If you already play an instrument with reasonable proficiency, you don’t have to stay in the shadows. Check out the city’s numerous open mic nights, where you can jam to a live audience. Benny’s (517 W. Colorado Ave.) hosts open mic nights on Thursdays at 8 p.m. If your enthusiasm eclipses your talent, grab a drum or a bucket and join up with the summer drum circle at Memorial Park in Manitou Springs (503 Manitou Ave.). Just play in time with the rest of the folks and you should be fine.

9. Become a tabletop gamer

Controllers and screens are cool, but board games, role-playing and card games have survived the tech boom for a reason. Try out advanced board games like 7 Wonders and Lords of Waterdeep, join up with a weekly Dungeons and Dragons role-playing group or try your hand at card games like Warhammer 40K or the enduring favorite, Magic: The Gathering. The Yellow King (1834 E. Platte Ave.) and Enchanted Realms Games and Gifts (1050 S. Academy Blvd.), among others, offer games for purchase, plus weekly game nights, tournaments and other opportunities to become a true player this summer.

10. Become an urban explorer

Maybe you want to spend more time outdoors this summer, but not necessarily too far from the comforts of civilization. We get it and we’re not judging you. If close proximity to lattes and air conditioning is more your speed than mountain trails and bouldering, explore the city on foot instead. There are miles and miles of trails that crisscross the suburbs, downtown and the open spaces throughout Colorado Springs. Download these free maps.

11. Conquer a 14er

Conveniently located right in our backyard is a reasonably accessible and navigable 14er — Pikes Peak. The 13-mile hike to the summit is not an easy one, but the route via Barr Trail is clearly marked and offers an opportunity to stop and camp overnight at Barr Camp midway through your hike. Like any high-altitude activity, you’ll want to train and be properly prepared before going full force. With the closure of the Cog Railway, you’ll also want to make arrangements to get back, because 13 miles downhill is easy on the heart rate, but hell on the knees.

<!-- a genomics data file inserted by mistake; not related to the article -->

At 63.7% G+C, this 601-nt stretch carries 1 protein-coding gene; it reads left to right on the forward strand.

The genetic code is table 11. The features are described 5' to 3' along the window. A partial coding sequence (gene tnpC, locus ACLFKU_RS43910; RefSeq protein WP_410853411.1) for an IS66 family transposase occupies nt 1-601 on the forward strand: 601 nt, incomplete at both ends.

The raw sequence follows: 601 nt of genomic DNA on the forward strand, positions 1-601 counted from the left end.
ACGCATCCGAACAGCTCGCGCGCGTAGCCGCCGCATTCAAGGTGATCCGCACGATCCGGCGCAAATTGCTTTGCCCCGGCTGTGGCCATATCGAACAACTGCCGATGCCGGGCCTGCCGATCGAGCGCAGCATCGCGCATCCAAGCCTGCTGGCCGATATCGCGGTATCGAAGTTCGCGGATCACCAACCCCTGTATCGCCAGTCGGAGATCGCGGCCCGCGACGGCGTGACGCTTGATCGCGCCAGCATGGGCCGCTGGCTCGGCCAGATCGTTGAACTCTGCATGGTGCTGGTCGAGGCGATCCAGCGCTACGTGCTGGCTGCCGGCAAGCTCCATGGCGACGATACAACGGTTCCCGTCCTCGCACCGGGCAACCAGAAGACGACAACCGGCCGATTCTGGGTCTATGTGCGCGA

12. Take a cooking class

COURTESY THE FRENCH KITCHEN
  • Courtesy The French Kitchen
You’re probably avoiding using the oven as much as possible in the hotter months, but brushing up your culinary skills over the summer will pay off big time in the sedentary winter season, where carbs and warm kitchens offer the best kind of cold weather comfort. The French Kitchen Culinary Center (4771 N. Academy Blvd.) offers cooking and baking courses for different age groups, flash classes and cool options like street eats, appetizers and salads starting at $60 for three hours of instruction, recipes, food and (hopefully) leftovers.

13. Give back to the community

With more free time and daylight hours during the summer months, why not give back to others by becoming a volunteer? There are lots of nonprofits in the Pikes Peak region that would love it if you lent a hand, like the Trails and Open Space Coalition, which is always seeking volunteers for trail repair and cleanup, or the Humane Society of the Pikes Peak Region, where you can help out by cleaning kennels, walking dogs and assisting with adoptions.

14. BYOB: Build your own booze

Creating your own beer or wine is something everyone should try at least once. If you start right away, you’ll probably get to sling back your unique, home-brewed beer by the end of the summer and have a couple of cases of wine ready by mid-winter. You can get a kit from Old West Homebrew starting at $150 and they offer lots of support when you ask for advice.

15. Try stand-up paddle boarding

COURTESY SUP COLORADO SPRINGS
  • Courtesy SUP Colorado Springs
The sport of stand-up paddle boarding may look like a daunting blend of balance and coordination, but it’s surprisingly simple to learn and highly accessible to most abilities. SUP Colorado Springs works in tandem with the city and community organizations for events, but also offers rentals at both Prospect Lake and Quail Lake, for $15/hour or $25/two hours. They also offer SUP yoga classes for $25 a class if you require a board, or $10 a class if you bring your own. And, if you want to be on the water, but not working on your standing balance, Pikes Peak Outfitters rents canoes and kayaks alongside the SUP folks.